ASIA - Asian pension funds should invest more in real estate if they want to bring in enough returns to meet their liabilities, a new report shows.
Research by the University of Western Sydney and commissioned by the Asia Pacific Real Estate Association (APREA) says Asian pension funds should try to emulate their European and US counterparts and increase their holdings in property.
Globally, pension funds allocate $750bn in real estate with allocations ranging from 7% to 10% of their overall portfolios. In contrast, allocations by Asian pension funds do not represent a significant percentage, APREA said.
In Japan, for example, 35% of pension funds invest in real estate, but the average allocation is only 1.2%. In South Korea however, the allocation to real estate has skyrocketed from 1% to 10% in only the past 10 months.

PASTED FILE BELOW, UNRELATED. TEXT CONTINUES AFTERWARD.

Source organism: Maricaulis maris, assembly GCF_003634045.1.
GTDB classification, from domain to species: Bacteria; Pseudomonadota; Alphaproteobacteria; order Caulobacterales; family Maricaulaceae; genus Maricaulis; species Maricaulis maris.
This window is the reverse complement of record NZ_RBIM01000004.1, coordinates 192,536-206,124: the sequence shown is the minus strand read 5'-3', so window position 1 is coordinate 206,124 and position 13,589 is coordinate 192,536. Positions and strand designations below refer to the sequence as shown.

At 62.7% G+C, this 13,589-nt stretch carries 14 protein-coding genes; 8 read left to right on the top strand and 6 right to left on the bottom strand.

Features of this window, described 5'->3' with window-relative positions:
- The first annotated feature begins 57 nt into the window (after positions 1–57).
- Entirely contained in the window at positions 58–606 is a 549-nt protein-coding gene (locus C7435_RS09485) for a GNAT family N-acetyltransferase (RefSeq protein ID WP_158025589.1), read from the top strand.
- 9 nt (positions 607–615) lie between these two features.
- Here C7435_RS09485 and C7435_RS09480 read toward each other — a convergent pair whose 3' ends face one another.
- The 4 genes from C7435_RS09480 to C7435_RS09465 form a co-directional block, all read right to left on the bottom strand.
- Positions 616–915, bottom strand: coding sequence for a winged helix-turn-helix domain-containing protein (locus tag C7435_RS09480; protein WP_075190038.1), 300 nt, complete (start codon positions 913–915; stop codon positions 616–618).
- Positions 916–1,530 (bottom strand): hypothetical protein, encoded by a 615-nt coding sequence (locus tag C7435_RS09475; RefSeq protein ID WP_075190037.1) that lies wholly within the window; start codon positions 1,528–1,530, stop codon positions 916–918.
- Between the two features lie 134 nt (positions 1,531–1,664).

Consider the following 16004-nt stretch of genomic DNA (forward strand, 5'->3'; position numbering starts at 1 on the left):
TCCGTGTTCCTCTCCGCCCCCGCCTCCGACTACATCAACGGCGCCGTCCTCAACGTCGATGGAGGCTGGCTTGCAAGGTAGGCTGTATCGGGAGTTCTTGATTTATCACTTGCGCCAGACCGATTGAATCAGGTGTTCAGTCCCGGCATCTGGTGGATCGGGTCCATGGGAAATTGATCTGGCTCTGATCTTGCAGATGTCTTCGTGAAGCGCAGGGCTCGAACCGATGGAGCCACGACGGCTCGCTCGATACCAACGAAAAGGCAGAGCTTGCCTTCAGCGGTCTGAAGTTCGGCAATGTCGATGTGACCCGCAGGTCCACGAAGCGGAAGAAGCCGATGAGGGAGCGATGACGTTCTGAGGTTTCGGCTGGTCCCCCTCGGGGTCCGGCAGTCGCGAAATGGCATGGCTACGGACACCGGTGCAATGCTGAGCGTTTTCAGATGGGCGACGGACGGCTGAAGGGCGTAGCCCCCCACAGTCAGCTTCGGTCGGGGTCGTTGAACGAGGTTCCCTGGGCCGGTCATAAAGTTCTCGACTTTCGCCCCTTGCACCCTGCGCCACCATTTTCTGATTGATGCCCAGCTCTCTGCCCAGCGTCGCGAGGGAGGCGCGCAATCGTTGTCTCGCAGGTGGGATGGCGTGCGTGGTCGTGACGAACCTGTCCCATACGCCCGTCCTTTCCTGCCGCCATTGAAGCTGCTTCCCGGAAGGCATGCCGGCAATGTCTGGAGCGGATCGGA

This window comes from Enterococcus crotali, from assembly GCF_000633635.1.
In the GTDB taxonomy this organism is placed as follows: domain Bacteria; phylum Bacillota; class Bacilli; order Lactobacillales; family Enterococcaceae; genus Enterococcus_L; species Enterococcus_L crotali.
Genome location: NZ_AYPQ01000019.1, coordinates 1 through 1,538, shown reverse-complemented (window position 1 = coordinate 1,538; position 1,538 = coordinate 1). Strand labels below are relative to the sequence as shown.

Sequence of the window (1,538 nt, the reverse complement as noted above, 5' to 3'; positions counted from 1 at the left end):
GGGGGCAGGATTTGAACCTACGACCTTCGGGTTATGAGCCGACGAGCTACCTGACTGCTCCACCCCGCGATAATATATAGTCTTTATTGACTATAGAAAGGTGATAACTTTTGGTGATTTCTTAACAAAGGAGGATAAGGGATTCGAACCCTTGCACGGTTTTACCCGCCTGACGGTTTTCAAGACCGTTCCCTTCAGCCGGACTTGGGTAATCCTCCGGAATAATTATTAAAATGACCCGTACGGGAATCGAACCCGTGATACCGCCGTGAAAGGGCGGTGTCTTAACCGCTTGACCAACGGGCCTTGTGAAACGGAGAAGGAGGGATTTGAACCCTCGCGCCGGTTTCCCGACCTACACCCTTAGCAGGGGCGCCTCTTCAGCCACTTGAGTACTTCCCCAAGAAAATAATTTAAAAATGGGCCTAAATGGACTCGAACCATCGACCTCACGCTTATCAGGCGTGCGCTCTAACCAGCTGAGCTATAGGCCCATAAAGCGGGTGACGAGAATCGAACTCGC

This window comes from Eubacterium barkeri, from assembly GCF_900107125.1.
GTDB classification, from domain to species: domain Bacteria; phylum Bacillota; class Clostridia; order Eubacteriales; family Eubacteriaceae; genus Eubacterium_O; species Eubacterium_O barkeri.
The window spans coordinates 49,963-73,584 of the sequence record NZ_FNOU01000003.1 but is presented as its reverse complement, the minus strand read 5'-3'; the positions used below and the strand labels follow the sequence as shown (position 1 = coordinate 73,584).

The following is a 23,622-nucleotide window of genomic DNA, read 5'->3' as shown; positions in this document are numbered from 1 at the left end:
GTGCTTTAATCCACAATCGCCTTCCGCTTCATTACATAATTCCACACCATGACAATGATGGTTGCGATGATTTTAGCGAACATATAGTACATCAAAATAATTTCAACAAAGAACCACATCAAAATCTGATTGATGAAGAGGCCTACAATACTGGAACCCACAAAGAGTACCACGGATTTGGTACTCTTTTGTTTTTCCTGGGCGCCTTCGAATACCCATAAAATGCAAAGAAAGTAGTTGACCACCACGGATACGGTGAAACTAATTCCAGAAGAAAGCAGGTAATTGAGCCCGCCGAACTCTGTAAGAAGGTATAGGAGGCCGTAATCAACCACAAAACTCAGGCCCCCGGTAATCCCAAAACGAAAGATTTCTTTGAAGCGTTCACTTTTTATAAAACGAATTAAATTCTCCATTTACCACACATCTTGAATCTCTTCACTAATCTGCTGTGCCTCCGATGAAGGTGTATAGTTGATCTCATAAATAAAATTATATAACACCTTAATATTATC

South Korea's National Pension Service has been particularly active hiring The Townsend Group to invest $300m in real estate in North and South America and Rockspring Property Investment Managers to invest $400m in commercial property across Europe last month. (Global Pensions; September 24, 2010)
"Pension funds have typically been highly conservative, focusing on domestic fixed income assets, and asset allocation restrictions, often mandated by regulation, in some cases exclude real estate as a valid asset class, for example in China and Taiwan.
"Professor (Graeme) Newell's report stresses the risks that this approach presents in producing sufficient returns long-term," APREA said.
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